Moreover, the protocol described herein provides an authentication mechanism to ensure that the synchronization between the ground station and the unmanned processes is accomplished only when specified conditions are satisfied to facilitate preventing mis-delivery of synchronization commands by the underlying data channel. Such authentication can be extended to ensure that only specified conditions of the ground control hardware can authenticate to the unmanned hardware. More specifically, the protocol includes a mechanism to ensure that the unmanned hardware processes will autonomously transition to a safe state, or fail-safe state, if a loss of communication, and/or errors in the synchronization, occur.

Additionally, the protocol described herein includes a mechanism for use in precisely timing the execution of critical actions by the unmanned SMS according to specific platform Concept of Operations (CONOPS) and doctrine, such that different classes of critical actions have different execution disciplines to ensure accurate release of stores, independent of network delays present in a control channel between the ground station and unmanned elements.

The embodiments described herein extend the use of hardware interlocks used in manned platforms to the generation of critical control messages for individual stores within the unmanned SMS. Such an extension is applicable to SMSs installed in both manned and/or unmanned platforms. As described herein, each process in the unmanned SMS has a corresponding process in the manned ground station SMS, and are directly controlled using discrete hardware interlocks, as are similarly used with a manned platform. More specifically, the embodiments described herein use a subset of the RED/GREEN/BLUE hardware control processes to generate strong checksums, as defined by applicable weapon control standards and individual weapon Interface Control Documents, for the critical control requests issued by an SMS Operational Flight Program (OFP). As such, each of the hardware control processes described herein independently evaluates the state of platform interlocks and/or any other relevant safety information. Accordingly, a proper checksum is issued only if all the relevant safety conditions are satisfied.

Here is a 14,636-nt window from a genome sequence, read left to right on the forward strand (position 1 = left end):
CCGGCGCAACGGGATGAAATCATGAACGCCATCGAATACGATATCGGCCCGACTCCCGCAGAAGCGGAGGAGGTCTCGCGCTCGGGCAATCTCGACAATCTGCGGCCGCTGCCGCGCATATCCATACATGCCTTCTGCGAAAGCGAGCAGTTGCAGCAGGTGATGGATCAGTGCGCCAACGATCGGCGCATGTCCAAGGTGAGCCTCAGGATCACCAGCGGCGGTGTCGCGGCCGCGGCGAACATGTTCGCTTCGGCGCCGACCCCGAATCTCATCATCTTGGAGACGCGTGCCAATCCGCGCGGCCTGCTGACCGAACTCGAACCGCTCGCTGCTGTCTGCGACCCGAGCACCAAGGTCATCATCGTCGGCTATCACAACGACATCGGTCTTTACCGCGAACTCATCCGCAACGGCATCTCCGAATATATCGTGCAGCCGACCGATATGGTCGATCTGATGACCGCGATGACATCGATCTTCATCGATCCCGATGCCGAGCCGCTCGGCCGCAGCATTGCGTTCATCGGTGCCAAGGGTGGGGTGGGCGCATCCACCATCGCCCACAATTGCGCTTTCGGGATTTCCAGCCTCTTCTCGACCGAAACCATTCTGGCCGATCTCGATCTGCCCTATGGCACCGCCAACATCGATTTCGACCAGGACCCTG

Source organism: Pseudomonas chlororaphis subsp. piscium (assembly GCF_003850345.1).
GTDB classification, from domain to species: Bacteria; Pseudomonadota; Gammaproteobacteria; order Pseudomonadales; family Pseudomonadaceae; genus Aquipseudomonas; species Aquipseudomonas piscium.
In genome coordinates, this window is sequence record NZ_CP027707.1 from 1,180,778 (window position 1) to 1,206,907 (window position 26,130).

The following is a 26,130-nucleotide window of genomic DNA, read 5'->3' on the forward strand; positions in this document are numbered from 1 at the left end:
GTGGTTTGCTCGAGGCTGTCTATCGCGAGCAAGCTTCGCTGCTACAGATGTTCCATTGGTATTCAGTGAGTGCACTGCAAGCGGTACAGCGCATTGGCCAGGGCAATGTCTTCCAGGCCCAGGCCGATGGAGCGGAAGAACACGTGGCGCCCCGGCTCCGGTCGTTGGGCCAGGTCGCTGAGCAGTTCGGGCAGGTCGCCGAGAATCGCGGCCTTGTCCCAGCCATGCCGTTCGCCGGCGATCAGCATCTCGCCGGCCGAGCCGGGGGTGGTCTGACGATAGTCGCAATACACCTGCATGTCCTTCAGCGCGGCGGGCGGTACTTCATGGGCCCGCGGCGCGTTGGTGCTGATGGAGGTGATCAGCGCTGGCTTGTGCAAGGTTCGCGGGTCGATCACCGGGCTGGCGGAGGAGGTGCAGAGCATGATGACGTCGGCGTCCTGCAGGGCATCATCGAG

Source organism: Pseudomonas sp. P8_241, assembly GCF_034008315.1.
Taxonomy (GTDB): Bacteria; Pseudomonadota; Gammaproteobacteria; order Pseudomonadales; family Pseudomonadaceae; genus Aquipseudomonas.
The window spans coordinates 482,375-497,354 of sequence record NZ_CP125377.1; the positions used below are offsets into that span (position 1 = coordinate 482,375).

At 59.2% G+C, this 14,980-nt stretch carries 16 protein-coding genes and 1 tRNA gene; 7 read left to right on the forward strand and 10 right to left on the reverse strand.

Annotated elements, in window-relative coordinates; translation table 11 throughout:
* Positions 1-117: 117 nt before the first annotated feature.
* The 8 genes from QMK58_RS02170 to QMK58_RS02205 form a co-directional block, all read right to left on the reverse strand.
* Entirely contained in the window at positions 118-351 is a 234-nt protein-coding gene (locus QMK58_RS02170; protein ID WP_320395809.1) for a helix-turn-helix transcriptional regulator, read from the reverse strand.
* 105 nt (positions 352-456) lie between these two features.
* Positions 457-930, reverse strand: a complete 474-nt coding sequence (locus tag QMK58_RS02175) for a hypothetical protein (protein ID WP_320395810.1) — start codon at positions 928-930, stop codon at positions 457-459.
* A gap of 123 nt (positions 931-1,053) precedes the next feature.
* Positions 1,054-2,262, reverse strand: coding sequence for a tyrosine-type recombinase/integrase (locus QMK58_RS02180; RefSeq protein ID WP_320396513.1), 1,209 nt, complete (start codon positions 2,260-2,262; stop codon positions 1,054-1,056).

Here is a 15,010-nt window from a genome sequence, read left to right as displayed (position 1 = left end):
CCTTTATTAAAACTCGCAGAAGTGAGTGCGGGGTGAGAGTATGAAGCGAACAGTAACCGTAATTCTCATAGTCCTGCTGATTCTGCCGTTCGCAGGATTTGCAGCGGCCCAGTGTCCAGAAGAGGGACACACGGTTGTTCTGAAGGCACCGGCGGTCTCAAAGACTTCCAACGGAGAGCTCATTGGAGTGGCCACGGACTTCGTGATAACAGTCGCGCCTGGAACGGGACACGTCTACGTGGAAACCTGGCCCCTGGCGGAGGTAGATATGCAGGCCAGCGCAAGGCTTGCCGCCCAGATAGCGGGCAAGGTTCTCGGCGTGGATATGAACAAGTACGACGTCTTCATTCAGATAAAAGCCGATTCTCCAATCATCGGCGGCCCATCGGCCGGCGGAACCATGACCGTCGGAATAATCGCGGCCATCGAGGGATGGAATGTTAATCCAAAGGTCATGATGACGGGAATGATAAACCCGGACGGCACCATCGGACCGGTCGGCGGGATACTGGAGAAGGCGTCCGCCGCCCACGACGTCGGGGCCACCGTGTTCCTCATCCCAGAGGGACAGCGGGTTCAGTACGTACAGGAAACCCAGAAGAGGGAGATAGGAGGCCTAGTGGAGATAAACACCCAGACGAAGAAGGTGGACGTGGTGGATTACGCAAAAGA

Accordingly, the embodiments described herein extend a fine-grained level of hardware-based interlocks to an aspect of SMS that has been traditionally under exclusive software control, thus, mitigating potential software hazards, increasing the level of overall safety assurance of the system, and reducing a need for expensive software assurance testing and validation. Examples of the fine-grained interlock policies available include, but are not limited to including, the following: (a) individually interlocking all the possible critical control commands to a store using different interlock equations, and (b) interlocking critical control commands to multiple stores to enforce in hardware the timing and sequencing policies that, in traditional approaches, would have been under exclusive software control.